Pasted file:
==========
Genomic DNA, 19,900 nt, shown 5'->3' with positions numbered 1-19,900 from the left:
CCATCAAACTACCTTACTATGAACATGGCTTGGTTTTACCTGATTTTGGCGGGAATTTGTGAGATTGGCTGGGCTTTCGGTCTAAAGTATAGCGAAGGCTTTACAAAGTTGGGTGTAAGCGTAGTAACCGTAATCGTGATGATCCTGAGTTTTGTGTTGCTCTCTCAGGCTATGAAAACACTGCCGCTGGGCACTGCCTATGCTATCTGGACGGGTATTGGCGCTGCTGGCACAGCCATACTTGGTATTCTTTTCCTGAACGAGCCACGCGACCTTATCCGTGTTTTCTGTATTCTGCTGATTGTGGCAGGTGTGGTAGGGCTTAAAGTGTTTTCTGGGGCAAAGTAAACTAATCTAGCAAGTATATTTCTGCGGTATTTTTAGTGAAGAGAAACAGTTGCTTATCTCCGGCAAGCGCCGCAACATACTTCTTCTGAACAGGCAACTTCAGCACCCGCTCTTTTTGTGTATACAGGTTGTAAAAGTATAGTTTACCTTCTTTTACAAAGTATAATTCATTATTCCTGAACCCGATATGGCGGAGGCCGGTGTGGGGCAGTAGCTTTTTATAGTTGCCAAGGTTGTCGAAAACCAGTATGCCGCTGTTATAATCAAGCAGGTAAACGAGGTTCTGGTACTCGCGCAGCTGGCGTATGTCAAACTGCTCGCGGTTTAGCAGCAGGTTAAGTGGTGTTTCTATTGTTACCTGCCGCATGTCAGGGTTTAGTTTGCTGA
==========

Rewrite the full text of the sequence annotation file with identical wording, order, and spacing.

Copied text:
Genomic DNA, 19,900 nt, shown 5'->3' with positions numbered 1-19,900 from the left:
CCATCAAACTACCTTACTATGAACATGGCTTGGTTTTACCTGATTTTGGCGGGAATTTGTGAGATTGGCTGGGCTTTCGGTCTAAAGTATAGCGAAGGCTTTACAAAGTTGGGTGTAAGCGTAGTAACCGTAATCGTGATGATCCTGAGTTTTGTGTTGCTCTCTCAGGCTATGAAAACACTGCCGCTGGGCACTGCCTATGCTATCTGGACGGGTATTGGCGCTGCTGGCACAGCCATACTTGGTATTCTTTTCCTGAACGAGCCACGCGACCTTATCCGTGTTTTCTGTATTCTGCTGATTGTGGCAGGTGTGGTAGGGCTTAAAGTGTTTTCTGGGGCAAAGTAAACTAATCTAGCAAGTATATTTCTGCGGTATTTTTAGTGAAGAGAAACAGTTGCTTATCTCCGGCAAGCGCCGCAACATACTTCTTCTGAACAGGCAACTTCAGCACCCGCTCTTTTTGTGTATACAGGTTGTAAAAGTATAGTTTACCTTCTTTTACAAAGTATAATTCATTATTCCTGAACCCGATATGGCGGAGGCCGGTGTGGGGCAGTAGCTTTTTATAGTTGCCAAGGTTGTCGAAAACCAGTATGCCGCTGTTATAATCAAGCAGGTAAACGAGGTTCTGGTACTCGCGCAGCTGGCGTATGTCAAACTGCTCGCGGTTTAGCAGCAGGTTAAGTGGTGTTTCTATTGTTACCTGCCGCATGTCAGGGTTTAGTTTGCTGA